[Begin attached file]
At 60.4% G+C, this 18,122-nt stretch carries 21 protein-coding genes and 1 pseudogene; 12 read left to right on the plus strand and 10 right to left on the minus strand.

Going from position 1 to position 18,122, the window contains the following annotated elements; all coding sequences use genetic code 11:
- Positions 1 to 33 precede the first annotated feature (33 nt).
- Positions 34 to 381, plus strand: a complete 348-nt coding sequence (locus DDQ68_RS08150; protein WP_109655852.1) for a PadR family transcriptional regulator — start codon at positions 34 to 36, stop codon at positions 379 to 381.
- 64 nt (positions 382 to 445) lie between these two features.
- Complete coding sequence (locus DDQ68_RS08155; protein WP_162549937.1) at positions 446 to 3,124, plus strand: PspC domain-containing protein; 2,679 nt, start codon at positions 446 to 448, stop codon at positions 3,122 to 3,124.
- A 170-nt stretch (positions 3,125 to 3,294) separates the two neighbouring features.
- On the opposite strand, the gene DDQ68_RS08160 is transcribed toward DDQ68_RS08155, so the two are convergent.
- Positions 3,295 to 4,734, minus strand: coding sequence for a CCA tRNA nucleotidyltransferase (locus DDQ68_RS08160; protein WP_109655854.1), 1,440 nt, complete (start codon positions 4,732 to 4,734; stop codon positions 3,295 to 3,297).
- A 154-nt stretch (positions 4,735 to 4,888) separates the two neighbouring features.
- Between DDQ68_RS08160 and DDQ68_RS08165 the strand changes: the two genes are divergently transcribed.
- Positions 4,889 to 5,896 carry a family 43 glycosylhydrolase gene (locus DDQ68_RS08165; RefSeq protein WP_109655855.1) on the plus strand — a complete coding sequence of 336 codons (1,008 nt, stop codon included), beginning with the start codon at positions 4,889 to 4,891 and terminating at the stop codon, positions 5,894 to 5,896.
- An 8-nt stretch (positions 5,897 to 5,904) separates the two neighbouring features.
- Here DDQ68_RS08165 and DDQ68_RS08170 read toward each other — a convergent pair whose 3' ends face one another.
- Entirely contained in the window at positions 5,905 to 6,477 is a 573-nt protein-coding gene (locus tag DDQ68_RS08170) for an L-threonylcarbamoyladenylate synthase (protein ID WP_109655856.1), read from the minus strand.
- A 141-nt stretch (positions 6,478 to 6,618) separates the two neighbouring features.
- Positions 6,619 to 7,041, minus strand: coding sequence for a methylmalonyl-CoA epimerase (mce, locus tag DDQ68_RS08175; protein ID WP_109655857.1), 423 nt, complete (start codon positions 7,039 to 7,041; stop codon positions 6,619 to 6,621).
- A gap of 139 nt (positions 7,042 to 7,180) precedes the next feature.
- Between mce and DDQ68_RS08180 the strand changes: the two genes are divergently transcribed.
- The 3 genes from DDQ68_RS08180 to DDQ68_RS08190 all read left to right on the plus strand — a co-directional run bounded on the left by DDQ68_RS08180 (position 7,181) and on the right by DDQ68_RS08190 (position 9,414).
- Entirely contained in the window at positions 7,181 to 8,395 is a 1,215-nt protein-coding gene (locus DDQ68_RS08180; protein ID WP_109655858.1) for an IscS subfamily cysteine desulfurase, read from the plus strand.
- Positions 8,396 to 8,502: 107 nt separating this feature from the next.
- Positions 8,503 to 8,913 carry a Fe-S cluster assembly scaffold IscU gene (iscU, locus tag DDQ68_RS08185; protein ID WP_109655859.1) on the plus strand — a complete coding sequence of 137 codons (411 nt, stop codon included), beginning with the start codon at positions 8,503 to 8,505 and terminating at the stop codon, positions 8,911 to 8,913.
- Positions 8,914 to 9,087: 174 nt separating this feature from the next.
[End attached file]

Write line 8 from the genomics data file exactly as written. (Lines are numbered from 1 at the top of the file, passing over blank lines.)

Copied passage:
- On the opposite strand, the gene DDQ68_RS08160 is transcribed toward DDQ68_RS08155, so the two are convergent.